2. Building on the above two points, dioceses were also asked to develop evaluation and measurement frameworks to help senior teams and governance groups identify the level of impact which interventions are bringing about and if they are achieving the desired outcomes.  One panel put it succinctly: ‘the agreed priorities should be coupled with credible outcomes, measures and KPIs’. In some cases, panels suggested that ‘lead measures’ were required, i.e. indicators of whether progress was being made towards the ‘lag measures’ of hoped-for outcomes and impact.
     
  3. In 2017, dioceses’ challenging financial positions proved the most common issue highlighted by reviewers for diocesan action, being raised in 16 of the 19 peer reviews. We had found the same thing when we reviewed 2016’s reports. As in 2016, it was not that the peer reviewers were bringing the financial problems to the attention of a diocese for the first time. Rather, the key question from reviewers was often: ‘what more do you need to do to ensure your finances were sustainable into the medium term?’ At a time when the Church is rightly focused on growth and the common good, it is important to remember the financial challenges faced by many dioceses and the need for wise stewardship.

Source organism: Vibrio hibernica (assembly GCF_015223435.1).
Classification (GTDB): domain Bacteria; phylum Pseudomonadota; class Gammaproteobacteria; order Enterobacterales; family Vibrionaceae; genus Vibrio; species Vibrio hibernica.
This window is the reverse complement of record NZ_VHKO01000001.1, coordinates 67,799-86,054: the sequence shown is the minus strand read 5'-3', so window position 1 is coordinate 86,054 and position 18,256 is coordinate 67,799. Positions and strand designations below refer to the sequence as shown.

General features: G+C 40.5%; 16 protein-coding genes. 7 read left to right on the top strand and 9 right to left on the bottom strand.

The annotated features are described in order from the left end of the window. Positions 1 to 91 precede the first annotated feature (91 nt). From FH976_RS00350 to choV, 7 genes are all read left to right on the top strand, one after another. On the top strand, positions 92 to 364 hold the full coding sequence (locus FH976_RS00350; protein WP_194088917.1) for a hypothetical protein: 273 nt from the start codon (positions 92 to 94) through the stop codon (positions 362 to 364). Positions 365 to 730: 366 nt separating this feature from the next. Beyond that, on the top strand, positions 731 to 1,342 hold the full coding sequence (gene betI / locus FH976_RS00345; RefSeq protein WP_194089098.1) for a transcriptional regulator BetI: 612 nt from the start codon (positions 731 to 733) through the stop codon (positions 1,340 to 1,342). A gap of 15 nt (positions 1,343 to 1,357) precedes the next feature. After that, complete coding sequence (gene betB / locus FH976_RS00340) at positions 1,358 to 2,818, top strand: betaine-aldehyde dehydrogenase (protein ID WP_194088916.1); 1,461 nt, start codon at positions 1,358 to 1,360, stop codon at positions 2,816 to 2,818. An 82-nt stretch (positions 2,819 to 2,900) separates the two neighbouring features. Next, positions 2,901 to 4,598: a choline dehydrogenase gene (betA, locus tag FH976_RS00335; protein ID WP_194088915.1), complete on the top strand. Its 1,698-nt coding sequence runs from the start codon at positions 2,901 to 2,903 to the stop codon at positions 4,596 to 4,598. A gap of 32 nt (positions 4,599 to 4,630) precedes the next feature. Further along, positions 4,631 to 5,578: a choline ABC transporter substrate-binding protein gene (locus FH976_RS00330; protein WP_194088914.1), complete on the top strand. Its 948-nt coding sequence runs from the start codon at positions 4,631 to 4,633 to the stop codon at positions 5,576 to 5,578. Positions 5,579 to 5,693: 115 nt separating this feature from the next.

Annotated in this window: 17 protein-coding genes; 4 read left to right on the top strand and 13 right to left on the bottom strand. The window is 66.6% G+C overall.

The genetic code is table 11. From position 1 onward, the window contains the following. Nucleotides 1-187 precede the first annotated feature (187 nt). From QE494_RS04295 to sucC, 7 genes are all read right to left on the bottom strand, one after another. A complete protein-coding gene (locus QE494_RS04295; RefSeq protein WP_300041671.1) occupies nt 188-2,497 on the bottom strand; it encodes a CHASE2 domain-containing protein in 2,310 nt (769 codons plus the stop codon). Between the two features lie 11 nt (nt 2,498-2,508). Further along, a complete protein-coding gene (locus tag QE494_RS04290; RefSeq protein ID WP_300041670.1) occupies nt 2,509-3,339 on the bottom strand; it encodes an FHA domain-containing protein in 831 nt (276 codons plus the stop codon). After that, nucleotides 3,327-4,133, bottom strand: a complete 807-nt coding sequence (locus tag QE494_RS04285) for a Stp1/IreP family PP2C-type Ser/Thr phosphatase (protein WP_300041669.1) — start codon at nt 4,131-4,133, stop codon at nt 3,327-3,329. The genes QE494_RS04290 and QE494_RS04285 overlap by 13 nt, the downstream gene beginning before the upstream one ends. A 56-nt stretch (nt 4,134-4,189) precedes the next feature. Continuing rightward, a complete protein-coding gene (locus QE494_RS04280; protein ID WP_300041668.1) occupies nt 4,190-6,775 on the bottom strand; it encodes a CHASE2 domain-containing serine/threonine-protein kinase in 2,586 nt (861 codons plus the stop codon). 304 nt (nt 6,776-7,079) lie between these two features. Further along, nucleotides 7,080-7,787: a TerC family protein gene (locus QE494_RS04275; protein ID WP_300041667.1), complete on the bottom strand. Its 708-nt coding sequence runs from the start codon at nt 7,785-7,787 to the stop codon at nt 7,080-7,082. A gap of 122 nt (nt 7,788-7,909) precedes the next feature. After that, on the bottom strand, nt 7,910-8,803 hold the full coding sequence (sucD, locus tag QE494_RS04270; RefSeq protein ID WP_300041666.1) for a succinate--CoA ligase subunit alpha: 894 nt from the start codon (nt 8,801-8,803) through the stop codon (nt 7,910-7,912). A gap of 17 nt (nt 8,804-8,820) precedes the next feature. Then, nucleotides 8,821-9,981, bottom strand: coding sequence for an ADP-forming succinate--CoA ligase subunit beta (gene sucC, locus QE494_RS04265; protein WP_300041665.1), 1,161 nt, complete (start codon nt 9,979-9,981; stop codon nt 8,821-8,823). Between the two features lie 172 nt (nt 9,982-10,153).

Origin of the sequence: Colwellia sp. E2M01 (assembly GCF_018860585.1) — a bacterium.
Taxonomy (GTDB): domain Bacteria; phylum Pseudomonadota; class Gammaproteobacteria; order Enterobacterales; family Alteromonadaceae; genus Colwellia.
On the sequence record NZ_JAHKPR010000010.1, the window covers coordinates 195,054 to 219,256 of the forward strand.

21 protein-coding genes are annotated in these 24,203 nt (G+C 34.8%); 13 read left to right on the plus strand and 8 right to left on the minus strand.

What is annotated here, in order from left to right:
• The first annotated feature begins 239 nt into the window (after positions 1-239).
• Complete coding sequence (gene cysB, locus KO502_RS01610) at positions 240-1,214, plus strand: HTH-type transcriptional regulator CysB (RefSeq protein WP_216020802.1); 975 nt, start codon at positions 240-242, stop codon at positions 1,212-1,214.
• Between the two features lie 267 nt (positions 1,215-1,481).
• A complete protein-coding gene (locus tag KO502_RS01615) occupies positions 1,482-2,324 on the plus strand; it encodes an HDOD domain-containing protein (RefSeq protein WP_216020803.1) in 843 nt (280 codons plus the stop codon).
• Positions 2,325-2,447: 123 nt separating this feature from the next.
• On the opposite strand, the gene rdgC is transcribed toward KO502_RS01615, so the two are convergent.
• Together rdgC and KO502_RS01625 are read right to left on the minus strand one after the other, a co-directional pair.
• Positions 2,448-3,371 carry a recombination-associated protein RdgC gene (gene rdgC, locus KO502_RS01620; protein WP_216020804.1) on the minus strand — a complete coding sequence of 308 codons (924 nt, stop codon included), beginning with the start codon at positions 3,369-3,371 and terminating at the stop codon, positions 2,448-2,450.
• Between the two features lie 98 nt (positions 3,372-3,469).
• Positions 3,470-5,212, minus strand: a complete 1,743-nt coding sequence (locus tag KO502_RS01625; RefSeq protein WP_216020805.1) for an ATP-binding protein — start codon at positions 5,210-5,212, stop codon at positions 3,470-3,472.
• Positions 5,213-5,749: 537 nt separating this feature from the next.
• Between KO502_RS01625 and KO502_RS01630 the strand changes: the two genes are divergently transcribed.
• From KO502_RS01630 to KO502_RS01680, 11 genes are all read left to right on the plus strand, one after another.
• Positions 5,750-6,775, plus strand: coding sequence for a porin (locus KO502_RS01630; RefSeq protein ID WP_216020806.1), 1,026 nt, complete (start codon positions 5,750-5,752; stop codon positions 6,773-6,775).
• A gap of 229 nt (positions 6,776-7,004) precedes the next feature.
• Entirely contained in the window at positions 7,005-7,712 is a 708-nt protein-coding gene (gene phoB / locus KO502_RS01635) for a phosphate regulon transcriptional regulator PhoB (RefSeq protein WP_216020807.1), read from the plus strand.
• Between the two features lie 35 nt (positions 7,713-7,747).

4. The sixth and final issue highlighted by a majority of peer review panels was that of effective governance. The specific issues raised included improvements to risk management and reviewing governance arrangement more generally. While improving governance is rarely towards the top of a diocese’s priorities, effective governance arrangements are essential to improved mutual accountability.

And finally, there were two other issues which were raised in a substantial number of 2017’s peer reviews and are worth mentioning. Strongly linked to the point above about financial sustainability, but found to be a significant issue in its own right, peer review panels encouraged dioceses to raise the profile of strong stewardship.  The second issue also came up repeatedly in 2016’s peer reviews and is increasingly being discussed elsewhere: the need to identify and share ways that mission, growth and discipleship can flourish in partnership with Church of England schools.